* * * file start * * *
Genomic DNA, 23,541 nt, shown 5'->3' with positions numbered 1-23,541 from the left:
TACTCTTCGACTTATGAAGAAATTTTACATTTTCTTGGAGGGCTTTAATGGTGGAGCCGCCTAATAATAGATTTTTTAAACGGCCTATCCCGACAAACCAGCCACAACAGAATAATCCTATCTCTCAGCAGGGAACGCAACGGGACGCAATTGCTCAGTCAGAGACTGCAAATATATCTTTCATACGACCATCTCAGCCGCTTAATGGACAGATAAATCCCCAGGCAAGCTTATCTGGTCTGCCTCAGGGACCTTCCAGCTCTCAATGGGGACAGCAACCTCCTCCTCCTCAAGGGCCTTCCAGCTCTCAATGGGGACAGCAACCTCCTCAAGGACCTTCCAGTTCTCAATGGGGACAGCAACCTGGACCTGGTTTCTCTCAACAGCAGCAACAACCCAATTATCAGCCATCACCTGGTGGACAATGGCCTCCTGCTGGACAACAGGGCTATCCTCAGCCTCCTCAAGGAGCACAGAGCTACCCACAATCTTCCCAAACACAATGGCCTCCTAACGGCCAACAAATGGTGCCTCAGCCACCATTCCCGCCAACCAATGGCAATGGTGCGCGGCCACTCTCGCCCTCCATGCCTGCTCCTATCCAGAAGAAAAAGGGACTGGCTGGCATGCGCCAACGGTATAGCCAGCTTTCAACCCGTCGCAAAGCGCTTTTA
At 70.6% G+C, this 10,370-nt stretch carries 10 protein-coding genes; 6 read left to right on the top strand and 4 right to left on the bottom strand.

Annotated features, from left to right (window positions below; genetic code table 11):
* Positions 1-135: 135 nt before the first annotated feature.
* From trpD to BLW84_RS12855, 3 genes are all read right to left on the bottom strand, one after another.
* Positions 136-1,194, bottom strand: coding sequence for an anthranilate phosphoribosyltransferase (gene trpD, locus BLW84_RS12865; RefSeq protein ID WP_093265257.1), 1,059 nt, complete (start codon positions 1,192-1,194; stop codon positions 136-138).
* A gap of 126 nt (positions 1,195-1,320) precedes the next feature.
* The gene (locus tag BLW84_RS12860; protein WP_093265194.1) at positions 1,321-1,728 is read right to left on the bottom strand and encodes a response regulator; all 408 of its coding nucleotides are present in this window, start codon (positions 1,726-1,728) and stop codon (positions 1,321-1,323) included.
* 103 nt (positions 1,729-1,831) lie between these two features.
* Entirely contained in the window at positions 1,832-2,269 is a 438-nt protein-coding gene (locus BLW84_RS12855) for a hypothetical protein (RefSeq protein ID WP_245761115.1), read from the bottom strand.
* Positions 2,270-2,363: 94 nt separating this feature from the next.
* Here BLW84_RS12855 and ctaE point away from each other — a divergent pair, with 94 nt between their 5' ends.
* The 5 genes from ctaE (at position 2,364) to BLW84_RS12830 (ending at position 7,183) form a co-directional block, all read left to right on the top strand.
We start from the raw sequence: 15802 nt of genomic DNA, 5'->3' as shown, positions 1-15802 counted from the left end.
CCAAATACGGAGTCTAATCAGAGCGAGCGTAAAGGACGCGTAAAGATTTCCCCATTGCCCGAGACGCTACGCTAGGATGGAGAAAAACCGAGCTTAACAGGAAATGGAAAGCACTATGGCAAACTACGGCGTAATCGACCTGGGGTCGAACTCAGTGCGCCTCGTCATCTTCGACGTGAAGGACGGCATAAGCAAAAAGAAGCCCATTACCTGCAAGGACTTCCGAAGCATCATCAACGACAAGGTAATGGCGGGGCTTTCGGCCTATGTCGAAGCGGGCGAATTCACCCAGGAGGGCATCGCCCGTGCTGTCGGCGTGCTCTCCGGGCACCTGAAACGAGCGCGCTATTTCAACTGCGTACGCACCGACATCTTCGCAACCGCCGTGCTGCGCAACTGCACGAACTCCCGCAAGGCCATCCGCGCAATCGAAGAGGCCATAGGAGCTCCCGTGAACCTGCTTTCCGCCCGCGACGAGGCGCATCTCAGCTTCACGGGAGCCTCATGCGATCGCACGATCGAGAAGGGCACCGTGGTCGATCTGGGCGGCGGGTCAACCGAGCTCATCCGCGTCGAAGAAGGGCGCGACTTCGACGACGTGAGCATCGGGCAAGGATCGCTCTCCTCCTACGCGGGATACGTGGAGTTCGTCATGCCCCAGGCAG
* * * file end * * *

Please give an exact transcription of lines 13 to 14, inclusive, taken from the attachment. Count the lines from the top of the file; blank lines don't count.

* Here BLW84_RS12855 and ctaE point away from each other — a divergent pair, with 94 nt between their 5' ends.
* The 5 genes from ctaE (at position 2,364) to BLW84_RS12830 (ending at position 7,183) form a co-directional block, all read left to right on the top strand.